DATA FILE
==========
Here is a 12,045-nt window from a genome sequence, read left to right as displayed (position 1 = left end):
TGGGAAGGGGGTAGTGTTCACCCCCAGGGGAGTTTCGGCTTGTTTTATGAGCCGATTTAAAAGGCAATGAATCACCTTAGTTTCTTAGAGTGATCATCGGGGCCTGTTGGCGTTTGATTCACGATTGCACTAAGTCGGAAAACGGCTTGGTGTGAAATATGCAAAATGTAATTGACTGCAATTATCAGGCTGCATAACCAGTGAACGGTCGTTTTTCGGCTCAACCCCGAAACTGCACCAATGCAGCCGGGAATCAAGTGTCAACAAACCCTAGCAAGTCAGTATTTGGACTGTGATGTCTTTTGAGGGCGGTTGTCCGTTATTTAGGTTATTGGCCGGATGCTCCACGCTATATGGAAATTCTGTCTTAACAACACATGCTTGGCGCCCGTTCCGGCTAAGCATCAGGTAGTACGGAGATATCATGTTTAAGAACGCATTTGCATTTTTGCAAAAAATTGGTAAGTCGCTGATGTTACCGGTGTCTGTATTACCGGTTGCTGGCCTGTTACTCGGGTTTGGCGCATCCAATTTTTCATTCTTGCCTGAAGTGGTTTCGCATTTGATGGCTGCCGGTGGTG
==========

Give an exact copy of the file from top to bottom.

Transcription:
Here is a 12,045-nt window from a genome sequence, read left to right as displayed (position 1 = left end):
TGGGAAGGGGGTAGTGTTCACCCCCAGGGGAGTTTCGGCTTGTTTTATGAGCCGATTTAAAAGGCAATGAATCACCTTAGTTTCTTAGAGTGATCATCGGGGCCTGTTGGCGTTTGATTCACGATTGCACTAAGTCGGAAAACGGCTTGGTGTGAAATATGCAAAATGTAATTGACTGCAATTATCAGGCTGCATAACCAGTGAACGGTCGTTTTTCGGCTCAACCCCGAAACTGCACCAATGCAGCCGGGAATCAAGTGTCAACAAACCCTAGCAAGTCAGTATTTGGACTGTGATGTCTTTTGAGGGCGGTTGTCCGTTATTTAGGTTATTGGCCGGATGCTCCACGCTATATGGAAATTCTGTCTTAACAACACATGCTTGGCGCCCGTTCCGGCTAAGCATCAGGTAGTACGGAGATATCATGTTTAAGAACGCATTTGCATTTTTGCAAAAAATTGGTAAGTCGCTGATGTTACCGGTGTCTGTATTACCGGTTGCTGGCCTGTTACTCGGGTTTGGCGCATCCAATTTTTCATTCTTGCCTGAAGTGGTTTCGCATTTGATGGCTGCCGGTGGTG